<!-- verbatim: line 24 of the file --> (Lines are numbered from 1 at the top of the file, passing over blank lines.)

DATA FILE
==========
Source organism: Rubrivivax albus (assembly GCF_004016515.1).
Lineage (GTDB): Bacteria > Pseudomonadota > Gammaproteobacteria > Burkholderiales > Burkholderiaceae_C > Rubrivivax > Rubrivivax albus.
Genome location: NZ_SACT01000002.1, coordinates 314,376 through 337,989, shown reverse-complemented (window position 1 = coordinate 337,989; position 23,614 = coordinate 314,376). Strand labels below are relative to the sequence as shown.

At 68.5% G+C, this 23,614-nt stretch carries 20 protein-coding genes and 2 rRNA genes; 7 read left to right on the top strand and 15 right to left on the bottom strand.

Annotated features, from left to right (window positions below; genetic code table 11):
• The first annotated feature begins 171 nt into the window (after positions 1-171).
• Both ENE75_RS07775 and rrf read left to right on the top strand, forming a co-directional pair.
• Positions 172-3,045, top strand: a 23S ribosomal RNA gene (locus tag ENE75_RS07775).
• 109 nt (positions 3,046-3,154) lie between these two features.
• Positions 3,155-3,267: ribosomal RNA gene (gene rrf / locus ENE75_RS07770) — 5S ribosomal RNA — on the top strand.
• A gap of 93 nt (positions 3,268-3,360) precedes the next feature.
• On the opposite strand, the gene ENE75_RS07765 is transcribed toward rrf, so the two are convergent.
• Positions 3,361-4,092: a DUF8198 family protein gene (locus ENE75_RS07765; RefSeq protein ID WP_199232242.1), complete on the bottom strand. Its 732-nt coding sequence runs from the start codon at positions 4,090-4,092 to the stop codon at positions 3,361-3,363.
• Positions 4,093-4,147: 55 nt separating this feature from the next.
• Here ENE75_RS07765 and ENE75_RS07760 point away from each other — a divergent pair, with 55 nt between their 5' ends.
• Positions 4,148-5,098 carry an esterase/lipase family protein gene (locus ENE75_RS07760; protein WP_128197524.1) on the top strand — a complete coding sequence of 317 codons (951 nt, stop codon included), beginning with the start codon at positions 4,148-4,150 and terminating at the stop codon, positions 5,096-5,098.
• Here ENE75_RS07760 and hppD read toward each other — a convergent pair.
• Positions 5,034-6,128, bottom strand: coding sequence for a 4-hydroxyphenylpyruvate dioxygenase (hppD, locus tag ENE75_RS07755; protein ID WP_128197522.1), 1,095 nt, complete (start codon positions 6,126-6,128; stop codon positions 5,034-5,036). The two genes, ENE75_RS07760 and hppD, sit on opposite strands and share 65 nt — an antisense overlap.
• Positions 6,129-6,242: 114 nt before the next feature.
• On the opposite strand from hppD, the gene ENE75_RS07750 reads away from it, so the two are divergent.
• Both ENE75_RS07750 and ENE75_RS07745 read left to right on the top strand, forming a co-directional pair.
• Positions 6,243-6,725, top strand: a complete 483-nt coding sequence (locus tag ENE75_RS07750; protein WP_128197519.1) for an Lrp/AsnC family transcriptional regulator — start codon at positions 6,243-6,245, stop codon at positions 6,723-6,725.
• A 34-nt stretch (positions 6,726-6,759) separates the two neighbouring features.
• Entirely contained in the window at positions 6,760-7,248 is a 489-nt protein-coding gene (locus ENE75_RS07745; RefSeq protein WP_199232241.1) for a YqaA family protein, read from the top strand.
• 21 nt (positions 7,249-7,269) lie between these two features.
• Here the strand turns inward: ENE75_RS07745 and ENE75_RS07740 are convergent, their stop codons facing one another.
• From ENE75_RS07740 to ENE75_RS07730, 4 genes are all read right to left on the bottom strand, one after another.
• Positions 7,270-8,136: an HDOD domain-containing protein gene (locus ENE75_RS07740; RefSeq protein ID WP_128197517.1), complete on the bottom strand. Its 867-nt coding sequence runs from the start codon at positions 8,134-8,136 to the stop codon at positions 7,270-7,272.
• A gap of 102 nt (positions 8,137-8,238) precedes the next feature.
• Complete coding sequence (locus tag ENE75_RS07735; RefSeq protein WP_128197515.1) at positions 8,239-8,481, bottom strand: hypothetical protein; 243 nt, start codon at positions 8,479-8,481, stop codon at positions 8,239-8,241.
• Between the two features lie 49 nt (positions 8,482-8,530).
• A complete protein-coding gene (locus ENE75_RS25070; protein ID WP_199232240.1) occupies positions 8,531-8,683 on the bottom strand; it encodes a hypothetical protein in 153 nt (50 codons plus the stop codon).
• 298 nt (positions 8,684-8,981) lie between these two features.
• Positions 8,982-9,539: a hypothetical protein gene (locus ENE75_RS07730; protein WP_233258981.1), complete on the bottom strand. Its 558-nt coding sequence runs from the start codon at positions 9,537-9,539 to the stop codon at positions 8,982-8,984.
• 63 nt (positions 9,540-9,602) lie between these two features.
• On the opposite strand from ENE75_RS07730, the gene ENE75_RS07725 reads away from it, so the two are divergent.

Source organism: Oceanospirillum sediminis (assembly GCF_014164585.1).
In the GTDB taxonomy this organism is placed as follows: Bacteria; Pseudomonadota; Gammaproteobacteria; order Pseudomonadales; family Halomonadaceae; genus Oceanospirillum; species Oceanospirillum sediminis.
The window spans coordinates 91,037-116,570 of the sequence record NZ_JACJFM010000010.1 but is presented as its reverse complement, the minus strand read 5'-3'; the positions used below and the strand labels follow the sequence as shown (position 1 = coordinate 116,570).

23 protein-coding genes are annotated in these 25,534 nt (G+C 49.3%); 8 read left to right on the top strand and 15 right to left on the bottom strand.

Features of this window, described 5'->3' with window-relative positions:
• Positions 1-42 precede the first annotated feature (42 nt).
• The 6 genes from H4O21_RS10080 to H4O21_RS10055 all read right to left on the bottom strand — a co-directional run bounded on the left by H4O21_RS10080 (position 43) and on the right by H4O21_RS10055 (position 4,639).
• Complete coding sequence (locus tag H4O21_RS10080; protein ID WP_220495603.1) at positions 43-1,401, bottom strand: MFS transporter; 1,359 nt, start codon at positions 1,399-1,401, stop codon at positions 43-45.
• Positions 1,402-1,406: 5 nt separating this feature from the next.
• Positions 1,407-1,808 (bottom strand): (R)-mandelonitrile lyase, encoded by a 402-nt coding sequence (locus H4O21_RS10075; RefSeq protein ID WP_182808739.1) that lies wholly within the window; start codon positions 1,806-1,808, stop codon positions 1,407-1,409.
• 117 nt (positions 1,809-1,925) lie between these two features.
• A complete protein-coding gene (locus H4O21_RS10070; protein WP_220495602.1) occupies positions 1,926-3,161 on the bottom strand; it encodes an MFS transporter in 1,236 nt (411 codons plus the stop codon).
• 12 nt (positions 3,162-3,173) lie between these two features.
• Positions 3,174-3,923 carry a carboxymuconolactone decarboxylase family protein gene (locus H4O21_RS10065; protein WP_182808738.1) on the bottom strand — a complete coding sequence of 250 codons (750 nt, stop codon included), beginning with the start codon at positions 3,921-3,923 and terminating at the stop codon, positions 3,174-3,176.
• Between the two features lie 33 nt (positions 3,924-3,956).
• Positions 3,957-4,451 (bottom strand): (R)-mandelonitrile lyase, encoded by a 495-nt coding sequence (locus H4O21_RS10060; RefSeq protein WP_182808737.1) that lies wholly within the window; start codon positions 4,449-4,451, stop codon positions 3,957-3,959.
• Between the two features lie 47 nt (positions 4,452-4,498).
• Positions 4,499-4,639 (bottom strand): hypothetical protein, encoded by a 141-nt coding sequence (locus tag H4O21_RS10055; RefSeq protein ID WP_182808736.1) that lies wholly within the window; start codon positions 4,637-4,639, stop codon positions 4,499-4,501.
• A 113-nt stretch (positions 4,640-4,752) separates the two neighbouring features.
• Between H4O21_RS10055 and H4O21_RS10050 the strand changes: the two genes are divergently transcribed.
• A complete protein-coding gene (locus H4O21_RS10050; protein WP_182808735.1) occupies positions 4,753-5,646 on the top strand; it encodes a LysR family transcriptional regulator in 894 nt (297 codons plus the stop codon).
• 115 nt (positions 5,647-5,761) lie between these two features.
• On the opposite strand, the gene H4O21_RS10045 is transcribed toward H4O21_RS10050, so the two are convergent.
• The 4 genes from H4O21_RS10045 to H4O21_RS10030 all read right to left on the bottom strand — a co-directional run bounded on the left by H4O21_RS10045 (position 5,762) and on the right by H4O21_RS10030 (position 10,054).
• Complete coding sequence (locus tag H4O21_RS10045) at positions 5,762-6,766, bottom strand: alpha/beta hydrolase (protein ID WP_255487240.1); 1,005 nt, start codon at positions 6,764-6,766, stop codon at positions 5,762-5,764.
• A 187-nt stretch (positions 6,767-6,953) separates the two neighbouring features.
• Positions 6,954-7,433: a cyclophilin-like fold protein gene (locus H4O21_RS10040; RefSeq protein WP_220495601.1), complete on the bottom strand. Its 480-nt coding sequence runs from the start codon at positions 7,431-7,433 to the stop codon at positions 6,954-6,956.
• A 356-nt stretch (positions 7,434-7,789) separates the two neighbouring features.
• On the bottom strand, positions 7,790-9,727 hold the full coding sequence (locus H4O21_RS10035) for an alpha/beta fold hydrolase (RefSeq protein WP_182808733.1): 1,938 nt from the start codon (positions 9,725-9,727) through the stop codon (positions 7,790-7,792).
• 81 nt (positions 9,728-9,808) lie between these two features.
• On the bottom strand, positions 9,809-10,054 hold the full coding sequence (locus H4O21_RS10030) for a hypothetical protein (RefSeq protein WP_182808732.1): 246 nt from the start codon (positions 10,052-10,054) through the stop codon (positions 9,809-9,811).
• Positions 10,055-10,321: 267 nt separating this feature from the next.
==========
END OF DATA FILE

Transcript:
• Entirely contained in the window at positions 6,760-7,248 is a 489-nt protein-coding gene (locus ENE75_RS07745; RefSeq protein WP_199232241.1) for a YqaA family protein, read from the top strand.